Alice Winocour’s latest film follows in the French tradition of psychological cinema, with trauma as the impetus for coming-together
In a flashback sequence from Alice Winocour’s new film Paris Memories, bereaved teenager Félicia (played by young actress Nastya Golubeva) recounts the night of her parents’ murder upon a terrorist attack at a Parisian brasserie. Having decided against accompanying them that evening, she sits before the television in her apartment as news reports trickle in. Félicia frantically texts her father at the restaurant, but he asks her not to continue, as it may alert the terrorists to their hiding place. With nothing more to do, she grasps her friend’s hand and hopes for her parents’ safe return—which never comes. The emotional scene is inspired by Winocour’s personal memory of the November 2015 Paris attacks, during which her brother was trapped at the Bataclan theater as a group of Jihadists killed 90 audience members.
Although Paris Memories was conceived around the time of that event—the deadliest assault on French soil since the Second World War—Winocour’s film is not concerned with the suspenseful prelude to or the procedural aftermath of the attacks themselves, like that portrayed in recent French terrorist films November (2022), Made in France (2015), and Nocturama (2016). Rather, the filmmaker examines the slow residues of recovered memory and trauma endured by survivors. Paris Memories centers on journalist and translator Mia (Virginie Efira) who, by sheer happenstance, survives that same terrorist attack, while countless others die around her. The onscreen massacre is brief and contained, though no less disturbing for its sudden rupturing of innocuous scenes of everyday life. The screen cuts to black and the narrative leaps forward three months—a wooly ellipsis during which Mia claims to have been recuperating with family outside of Paris.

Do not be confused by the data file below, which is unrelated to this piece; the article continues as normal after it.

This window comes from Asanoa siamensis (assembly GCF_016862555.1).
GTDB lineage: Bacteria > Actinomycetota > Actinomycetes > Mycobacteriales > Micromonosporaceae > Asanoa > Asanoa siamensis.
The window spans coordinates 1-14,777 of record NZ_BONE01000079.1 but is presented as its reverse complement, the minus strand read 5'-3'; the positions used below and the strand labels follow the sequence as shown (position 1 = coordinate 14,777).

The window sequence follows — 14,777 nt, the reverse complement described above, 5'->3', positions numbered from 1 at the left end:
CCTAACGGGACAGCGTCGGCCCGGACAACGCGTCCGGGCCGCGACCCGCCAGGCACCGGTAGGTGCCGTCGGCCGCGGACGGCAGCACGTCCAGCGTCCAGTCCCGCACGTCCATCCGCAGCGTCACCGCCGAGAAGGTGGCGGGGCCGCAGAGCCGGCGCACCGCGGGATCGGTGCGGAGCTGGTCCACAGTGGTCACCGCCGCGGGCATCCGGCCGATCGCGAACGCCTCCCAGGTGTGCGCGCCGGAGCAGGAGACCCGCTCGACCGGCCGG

In that time, the city appears to have moved on from the carnage, and returned to a veneer of normalcy. Yet, Mia remains haunted by survivor’s guilt and splintered memories of the attack; she retreats from her former life and live-in boyfriend, and begins to see ghosts of the dead everywhere. In search of answers, she returns to the restaurant, which hosts a grief group with other survivors, including Félicia and the crippled Thomas (Benoît Magimel). After hearing their memories of that night, Mia begins to recover her own, including the image of an immigrant stranger who held her hand. It is only by reliving these horrors that she discovers a deeper humanity embedded in the anonymous faces around her. With this new community, she learns how to live a life in the shadow of death.